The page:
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More than a year after Parkland school shooting, 2 more cops fired for neglect of duty

Up Next × SHARE COPY LINK New video overlays deputy's movements with animation of shooter's actions and police radio calls. By Broward Sheriff Gregory Tony said Wednesday that two more deputies were fired this week over their performance during last year’s mass shooting at Marjory Stoneman Douglas High School in Parkland, when 17 students and staffers were killed and 17 others were injured.

During a brief press conference at BSO headquarters, Tony said deputies Edward Eason and Josh Stambaugh were let go Tuesday for neglect of duty, bringing the number of deputies fired after a review of law enforcement action into the worst high school shooting in Florida history, to four.

The sheriff didn’t go into detail about the deputies failures to act during the shooting, saying that information would be made public later in the day.

Let go prior to Tuesday’s firings were MSD School Resource Officer Scot Peterson, who chose not to enter the school during shooter Nikolas Cruz’s rampage and Sgt Brian Miller, the first supervisor on the scene, who hid behind his car as three or four shots were fired. Three other deputies, Brian Goolsby, Michael Kratz and Arthur Perry were cleared of any wrongdoing.

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SAVE NOW Tony had little to say at the briefing other than announcing the firings and saying he decided to gather the media to allay concerns with the public and Broward County leaders that BSO was slow-walking several internal affairs investigations.

The Sheriff said two other internal reviews had been passed along to the Broward State Attorney’s Office and that his department couldn’t come to any conclusions on them until the state decided whether to move forward or not with charges against those officers.

Tony, appointed by Gov. Rick DeSantis in January after the firing of elected Sheriff Scott Israel, has been embroiled in political controversy over the Parkland shooting and a series of violent incidents caught on cellphone video involving his deputies. Israel continues to fight to get his job back, arguing before the state Senate in recent weeks that he wasn’t at fault for the Parkland massacre.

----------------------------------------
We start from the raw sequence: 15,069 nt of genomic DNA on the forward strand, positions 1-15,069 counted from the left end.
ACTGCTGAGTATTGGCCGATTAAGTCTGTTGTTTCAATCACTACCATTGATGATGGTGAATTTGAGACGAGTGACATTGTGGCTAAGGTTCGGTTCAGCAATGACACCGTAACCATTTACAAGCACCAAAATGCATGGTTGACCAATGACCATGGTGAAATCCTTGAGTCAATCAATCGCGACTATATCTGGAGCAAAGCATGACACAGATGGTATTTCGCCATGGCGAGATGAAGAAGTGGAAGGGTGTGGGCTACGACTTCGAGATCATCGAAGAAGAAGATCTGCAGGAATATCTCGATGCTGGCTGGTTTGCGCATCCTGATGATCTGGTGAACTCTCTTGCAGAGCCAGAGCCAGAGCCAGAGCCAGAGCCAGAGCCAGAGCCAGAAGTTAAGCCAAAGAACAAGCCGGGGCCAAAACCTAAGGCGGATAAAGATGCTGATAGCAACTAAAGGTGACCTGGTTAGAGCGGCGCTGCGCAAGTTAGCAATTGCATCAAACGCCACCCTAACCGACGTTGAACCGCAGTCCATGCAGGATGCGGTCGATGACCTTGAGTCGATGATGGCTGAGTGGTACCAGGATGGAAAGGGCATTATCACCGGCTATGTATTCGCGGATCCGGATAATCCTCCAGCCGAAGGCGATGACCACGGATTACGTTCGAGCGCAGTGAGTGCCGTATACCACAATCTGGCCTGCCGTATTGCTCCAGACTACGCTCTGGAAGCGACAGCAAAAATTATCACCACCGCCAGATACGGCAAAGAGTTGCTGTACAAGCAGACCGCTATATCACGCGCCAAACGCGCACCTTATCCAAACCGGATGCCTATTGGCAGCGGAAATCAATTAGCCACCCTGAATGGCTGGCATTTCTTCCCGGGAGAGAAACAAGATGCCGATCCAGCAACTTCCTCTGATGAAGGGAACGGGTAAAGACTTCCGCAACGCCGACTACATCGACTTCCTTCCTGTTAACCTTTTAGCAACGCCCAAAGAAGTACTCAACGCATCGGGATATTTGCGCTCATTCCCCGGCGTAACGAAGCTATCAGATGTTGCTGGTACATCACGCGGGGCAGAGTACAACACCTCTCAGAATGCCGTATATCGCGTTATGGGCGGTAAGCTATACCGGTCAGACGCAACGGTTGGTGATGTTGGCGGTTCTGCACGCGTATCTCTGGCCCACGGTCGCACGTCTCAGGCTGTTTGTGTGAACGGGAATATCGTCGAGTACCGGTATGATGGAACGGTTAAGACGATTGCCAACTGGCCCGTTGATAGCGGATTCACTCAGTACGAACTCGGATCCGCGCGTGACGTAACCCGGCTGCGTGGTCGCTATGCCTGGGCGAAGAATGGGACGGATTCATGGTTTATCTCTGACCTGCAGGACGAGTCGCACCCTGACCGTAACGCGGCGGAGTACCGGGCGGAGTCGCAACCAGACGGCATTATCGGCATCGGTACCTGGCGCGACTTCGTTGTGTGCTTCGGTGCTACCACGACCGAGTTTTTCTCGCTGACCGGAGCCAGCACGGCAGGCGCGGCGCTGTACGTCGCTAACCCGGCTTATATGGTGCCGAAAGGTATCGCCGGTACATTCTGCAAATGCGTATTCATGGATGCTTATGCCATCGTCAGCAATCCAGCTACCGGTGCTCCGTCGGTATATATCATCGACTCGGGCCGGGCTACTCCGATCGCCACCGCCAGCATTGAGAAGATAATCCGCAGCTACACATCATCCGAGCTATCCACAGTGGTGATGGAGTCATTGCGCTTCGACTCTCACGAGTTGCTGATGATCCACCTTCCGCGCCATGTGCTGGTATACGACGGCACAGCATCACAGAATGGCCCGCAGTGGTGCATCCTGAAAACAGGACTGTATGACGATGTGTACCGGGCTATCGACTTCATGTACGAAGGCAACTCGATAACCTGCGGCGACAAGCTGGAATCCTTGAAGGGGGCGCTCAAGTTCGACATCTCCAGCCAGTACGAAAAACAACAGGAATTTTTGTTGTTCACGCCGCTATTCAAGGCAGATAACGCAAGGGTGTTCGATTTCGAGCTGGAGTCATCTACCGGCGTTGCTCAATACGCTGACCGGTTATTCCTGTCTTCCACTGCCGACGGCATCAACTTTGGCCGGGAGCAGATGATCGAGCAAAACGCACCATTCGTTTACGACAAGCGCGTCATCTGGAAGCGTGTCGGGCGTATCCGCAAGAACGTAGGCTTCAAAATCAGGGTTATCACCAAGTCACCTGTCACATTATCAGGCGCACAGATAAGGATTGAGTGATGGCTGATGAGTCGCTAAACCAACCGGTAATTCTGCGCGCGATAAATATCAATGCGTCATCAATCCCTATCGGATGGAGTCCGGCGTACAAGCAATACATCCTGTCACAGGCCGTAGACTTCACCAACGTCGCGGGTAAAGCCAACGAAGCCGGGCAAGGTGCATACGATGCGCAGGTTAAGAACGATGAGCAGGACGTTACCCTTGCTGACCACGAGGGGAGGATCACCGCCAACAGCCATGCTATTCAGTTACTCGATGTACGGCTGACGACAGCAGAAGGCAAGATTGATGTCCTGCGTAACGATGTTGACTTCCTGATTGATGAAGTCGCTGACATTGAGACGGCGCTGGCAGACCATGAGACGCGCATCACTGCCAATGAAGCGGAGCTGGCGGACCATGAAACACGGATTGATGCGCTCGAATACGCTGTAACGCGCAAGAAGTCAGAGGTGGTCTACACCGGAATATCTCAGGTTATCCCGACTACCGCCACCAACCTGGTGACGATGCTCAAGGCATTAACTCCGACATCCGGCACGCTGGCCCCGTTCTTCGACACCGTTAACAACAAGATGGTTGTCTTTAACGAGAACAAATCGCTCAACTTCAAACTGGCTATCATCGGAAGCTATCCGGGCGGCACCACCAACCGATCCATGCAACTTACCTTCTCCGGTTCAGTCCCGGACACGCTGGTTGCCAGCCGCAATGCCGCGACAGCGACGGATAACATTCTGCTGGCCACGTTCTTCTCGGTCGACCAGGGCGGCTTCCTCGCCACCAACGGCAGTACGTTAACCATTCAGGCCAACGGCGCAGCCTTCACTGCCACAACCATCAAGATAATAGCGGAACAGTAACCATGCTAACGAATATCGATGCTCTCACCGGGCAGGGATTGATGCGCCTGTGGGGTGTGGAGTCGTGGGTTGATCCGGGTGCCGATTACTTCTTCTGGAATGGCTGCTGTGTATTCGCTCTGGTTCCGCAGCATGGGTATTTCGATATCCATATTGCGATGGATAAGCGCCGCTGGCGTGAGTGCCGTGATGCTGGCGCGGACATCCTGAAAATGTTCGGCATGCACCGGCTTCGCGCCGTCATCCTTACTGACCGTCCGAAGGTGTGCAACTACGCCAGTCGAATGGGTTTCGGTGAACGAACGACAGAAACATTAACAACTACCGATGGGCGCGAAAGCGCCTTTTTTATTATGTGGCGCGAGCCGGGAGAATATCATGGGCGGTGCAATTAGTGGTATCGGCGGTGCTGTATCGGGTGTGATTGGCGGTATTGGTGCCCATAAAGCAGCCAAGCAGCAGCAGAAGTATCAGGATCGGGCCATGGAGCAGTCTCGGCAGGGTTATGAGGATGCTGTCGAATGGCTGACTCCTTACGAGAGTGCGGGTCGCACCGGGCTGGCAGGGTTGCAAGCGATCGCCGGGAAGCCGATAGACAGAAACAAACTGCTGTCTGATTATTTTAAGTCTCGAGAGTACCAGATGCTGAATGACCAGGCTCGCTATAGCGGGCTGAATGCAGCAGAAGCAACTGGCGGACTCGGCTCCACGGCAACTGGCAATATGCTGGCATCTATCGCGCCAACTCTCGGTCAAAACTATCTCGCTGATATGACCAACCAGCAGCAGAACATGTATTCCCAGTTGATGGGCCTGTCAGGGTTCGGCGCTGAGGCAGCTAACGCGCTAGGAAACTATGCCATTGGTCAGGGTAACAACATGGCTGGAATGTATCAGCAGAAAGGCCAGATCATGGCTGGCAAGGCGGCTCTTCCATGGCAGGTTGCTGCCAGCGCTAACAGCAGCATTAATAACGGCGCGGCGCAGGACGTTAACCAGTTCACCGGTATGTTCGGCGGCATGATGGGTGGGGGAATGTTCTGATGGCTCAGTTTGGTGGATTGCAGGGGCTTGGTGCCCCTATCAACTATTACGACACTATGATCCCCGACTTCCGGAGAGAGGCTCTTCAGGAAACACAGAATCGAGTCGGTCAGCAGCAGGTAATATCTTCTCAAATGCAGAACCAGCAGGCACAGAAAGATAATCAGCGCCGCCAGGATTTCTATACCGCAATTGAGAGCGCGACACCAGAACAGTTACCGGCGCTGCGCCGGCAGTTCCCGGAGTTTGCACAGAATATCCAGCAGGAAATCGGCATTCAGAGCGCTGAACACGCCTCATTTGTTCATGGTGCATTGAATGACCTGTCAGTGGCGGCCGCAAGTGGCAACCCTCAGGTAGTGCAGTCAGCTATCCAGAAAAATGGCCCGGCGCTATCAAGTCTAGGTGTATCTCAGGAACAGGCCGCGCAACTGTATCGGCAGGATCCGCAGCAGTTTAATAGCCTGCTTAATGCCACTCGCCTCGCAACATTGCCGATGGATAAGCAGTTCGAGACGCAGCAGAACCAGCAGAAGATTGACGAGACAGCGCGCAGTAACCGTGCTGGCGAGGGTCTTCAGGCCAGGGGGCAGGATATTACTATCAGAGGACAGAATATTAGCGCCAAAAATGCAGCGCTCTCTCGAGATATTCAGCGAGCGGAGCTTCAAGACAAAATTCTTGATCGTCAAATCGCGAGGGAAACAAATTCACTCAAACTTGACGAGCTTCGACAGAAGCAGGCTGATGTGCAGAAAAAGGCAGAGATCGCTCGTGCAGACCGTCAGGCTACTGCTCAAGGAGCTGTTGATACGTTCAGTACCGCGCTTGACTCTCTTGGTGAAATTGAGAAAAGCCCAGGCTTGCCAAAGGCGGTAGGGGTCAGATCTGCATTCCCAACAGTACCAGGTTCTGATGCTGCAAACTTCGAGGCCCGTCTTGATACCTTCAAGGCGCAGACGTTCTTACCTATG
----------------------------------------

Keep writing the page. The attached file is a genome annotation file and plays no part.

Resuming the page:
The former sheriff said he intends to run for office once again in 2020. Tony, a former Coral Springs officer who runs a security company, hasn’t committed to the race.

Tony’s announcement came just a few hours before a scheduled press conference at the Broward County Courthouse by civil rights attorney Benjamin Crump and members of the NAACP, who have griped about inaction taken by BSO after two deputies were caught on video violently arresting an unarmed Coral Springs high school student.

Back in April as students from nearby P.J. Taravella High School gathered in a McDonald’s parking lot in neighboring Tamarac, two deputies were caught peeper spraying then slamming 15-year-old Delucca Rolle’s head into the pavement. The teen had just picked up a cellphone dropped by another teen when the officers went after him. Rolle was charged with assaulting an officer and obstruction without violence. Those charges were later dropped.

The video quickly went viral and caught the attention of several star professional athletes, including LeBron James, celebrities and activists who demanded the deputies be punished. Soon Tony – who had relieved deputy Christopher Krikovich and Sgt. Gregory LaCerra of duty – suspended them in full, ordering them to turn in their badges and stay off BSO property.

Tony began an internal review into the actions of the officers and turned it over to the state attorney’s office in May, where it’s currently under review. On Wednesday the sheriff said he was handcuffed until the state makes a decision on charges.

“We can’t move forward until we hear back from the state attorney,” Tony said.

Also Wednesday, Tony addressed the situation of Deputy Jorge Sobrino, whose body camera footage showed him punching a man handcuffed to a bed at Broward Health North Hospital on Jan. 1. David Rafferty O’Connell was arrested and charged with disorderly conduct, battery on a law enforcement officer and resisting arrest without violence at a Walmart.

In the video, O’Connell clearly antagonizes the deputy, yelling and standing on his hospital bed before the officer strikes him. Tony said like the Delucca case, his office can’t move forward on the Sobrino investigation until the state attorney makes a determination.

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